Film Review – Ad Astra
‘To the stars’ we are chauffeured in James Gray’s tense therapy session in space.
Set in the late twenty-first century, Gray and Ethan Gross’ story, depicts a universe where space travel is so ordinary, we’ve colonised our moon and NASA has stations on Mars. A highly esteemed astronaut, Major Roy McBride (Brad Pit), is given a task to seek and stop a series of “power surges” coming from near Neptune that has threatened life on Earth. The story is then kicked-up a notch as this is the site of a mission McBride’s father, Clifford (Tommy Lee Jones) one of the highly decorated astronauts ever, lost control of, the ‘Lima Project’, sixteen years prior, which has left him to be presumed dead. However, with the recent attacks to human life the agency believes he is still alive and is releasing the antimatter (vessel fuel) that is causing the surges.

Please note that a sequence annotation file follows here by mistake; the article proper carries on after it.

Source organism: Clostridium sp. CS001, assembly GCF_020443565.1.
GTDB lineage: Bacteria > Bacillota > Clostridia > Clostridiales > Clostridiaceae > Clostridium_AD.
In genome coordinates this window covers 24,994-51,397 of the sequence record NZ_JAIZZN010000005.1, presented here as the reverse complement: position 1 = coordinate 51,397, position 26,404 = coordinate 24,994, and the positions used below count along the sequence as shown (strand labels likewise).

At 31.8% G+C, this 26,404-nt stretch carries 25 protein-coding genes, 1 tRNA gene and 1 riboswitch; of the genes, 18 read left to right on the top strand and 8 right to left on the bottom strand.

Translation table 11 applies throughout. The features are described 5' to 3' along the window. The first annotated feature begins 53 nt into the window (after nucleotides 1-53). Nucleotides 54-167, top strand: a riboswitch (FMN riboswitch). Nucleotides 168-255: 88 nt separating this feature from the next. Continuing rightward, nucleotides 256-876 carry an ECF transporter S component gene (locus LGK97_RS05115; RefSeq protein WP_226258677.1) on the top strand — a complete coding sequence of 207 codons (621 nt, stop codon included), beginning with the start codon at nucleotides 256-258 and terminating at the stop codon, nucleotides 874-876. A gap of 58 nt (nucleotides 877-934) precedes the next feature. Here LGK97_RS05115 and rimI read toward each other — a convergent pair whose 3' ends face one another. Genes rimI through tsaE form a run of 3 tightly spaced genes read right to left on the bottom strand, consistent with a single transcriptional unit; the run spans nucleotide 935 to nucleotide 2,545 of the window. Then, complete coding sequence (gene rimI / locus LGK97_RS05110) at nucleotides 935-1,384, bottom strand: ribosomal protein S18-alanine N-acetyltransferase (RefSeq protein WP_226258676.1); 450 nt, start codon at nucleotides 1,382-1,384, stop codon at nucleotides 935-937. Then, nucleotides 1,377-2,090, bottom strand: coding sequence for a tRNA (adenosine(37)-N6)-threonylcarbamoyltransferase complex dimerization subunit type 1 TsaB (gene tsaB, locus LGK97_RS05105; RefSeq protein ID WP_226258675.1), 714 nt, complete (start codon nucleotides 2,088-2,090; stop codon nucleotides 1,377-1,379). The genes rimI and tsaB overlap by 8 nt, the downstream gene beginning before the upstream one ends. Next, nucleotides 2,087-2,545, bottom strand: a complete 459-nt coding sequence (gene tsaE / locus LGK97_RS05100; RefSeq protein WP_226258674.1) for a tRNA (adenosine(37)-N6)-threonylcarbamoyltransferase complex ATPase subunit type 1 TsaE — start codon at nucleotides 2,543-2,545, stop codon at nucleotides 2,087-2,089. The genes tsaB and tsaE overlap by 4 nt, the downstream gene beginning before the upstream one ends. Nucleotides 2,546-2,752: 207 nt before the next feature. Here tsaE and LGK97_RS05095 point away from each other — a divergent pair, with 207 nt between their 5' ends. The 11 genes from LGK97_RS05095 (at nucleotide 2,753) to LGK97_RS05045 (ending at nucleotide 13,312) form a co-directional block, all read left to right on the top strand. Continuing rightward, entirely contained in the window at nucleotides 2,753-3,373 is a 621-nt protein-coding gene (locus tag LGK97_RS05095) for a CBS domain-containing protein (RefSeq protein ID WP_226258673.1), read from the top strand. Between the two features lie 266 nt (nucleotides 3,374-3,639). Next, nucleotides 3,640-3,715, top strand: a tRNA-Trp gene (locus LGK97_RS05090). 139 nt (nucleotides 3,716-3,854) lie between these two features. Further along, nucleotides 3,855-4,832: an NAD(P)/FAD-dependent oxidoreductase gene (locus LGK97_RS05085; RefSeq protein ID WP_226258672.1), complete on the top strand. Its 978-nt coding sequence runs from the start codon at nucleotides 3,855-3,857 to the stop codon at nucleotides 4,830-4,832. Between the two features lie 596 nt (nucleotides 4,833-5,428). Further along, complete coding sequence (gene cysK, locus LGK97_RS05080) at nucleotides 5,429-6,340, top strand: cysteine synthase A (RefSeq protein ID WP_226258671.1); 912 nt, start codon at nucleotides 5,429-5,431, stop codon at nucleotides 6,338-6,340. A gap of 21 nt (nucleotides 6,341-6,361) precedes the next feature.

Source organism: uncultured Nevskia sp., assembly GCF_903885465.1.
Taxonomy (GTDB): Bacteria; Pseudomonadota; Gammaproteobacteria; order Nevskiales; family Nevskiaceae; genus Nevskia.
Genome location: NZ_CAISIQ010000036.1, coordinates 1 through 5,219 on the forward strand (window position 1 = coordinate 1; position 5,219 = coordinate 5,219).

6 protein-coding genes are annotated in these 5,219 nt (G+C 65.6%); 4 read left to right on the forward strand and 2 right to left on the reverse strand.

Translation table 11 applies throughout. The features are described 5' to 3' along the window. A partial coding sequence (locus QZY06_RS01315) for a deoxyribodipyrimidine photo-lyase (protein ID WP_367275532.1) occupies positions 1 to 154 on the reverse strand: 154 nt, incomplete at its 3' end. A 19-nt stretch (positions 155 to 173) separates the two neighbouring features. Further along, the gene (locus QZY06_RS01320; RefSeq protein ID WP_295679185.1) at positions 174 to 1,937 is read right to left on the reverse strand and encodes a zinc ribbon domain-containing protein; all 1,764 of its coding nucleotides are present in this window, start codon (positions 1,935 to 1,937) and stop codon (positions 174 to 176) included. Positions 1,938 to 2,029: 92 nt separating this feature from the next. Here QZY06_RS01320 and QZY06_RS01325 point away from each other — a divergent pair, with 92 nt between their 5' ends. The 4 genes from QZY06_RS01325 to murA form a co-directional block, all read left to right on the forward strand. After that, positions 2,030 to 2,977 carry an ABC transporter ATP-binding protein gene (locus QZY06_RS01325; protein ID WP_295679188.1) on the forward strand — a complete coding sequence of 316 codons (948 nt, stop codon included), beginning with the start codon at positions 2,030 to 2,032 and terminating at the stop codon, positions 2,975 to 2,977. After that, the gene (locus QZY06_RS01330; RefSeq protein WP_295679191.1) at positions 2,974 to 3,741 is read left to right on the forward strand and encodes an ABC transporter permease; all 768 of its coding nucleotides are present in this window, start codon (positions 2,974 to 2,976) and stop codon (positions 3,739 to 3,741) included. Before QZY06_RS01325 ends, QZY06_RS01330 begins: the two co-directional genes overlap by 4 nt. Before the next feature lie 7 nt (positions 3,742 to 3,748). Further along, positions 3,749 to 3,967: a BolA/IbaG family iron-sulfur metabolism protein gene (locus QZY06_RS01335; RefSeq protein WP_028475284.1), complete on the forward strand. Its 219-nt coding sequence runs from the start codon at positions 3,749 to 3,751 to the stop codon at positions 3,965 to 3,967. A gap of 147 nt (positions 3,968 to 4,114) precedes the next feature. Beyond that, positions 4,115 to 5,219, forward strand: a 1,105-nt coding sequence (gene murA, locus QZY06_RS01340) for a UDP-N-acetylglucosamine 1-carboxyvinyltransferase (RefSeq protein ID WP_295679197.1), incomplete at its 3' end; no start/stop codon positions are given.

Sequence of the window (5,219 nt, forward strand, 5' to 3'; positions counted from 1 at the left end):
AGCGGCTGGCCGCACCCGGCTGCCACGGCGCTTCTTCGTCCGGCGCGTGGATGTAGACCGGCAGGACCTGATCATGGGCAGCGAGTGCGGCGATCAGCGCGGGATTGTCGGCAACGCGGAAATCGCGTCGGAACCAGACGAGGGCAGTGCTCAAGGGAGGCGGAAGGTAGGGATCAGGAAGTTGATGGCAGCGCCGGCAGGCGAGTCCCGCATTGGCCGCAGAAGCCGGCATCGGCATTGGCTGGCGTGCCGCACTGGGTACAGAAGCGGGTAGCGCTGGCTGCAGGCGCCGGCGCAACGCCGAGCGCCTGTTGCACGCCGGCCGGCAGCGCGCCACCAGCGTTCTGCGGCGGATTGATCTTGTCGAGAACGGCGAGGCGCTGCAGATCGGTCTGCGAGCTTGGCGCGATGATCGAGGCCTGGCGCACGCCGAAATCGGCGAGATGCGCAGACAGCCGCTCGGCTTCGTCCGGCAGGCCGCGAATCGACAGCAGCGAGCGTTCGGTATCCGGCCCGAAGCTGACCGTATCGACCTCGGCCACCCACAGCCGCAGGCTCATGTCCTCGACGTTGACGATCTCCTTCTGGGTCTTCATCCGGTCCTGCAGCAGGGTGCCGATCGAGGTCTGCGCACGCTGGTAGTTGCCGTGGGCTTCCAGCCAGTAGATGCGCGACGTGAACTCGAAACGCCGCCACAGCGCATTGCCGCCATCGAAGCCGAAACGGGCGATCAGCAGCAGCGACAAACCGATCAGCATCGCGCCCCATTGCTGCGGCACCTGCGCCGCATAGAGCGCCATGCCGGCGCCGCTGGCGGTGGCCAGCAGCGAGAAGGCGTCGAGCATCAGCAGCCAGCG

Ultimately, a story about acceptance; of an ending; of reality — one of which could potentially exist if it was implementable. Coalescing with Max Richter’s embracing score, which is applied liberally in favour of practical sounds that help tell the story, this intimate and idiosyncratic blockbuster journey's through the cosmos whilst simultaneously scaling its characters down to their essence; displaying a subversion of masculinity whereby the protagonist, embodied by an aching performance by Pitt, is slowly facing his long-suppressed abandonment issues — accepting the futility of man. Stating that even in the future where commercialisation has gotten to point where we have colonised our moon with fast-food franchises, such as Subway, and seemingly journey to it via Virgin Atlantic it is our humanity that is important; that will sustain our existence. Evident with his previous work, “The Immigrant” and “The Lost City of Z”, and now with this, Gray wants to explore the existential questions of the human experience in several ways, of which are relatively different from each other yet still similar. I guess, because for him it’s the journey rather than the destination that is significant. The essence of “Ad Astra” is enhanced by the cinematography of Hoyte van Hoytema (“Interstellar”); displayed in gorgeous epic set–pieces and riddled with several engrossing compositions the cinematography makes the admission price on a Virgin Atlantic voyage to space valid.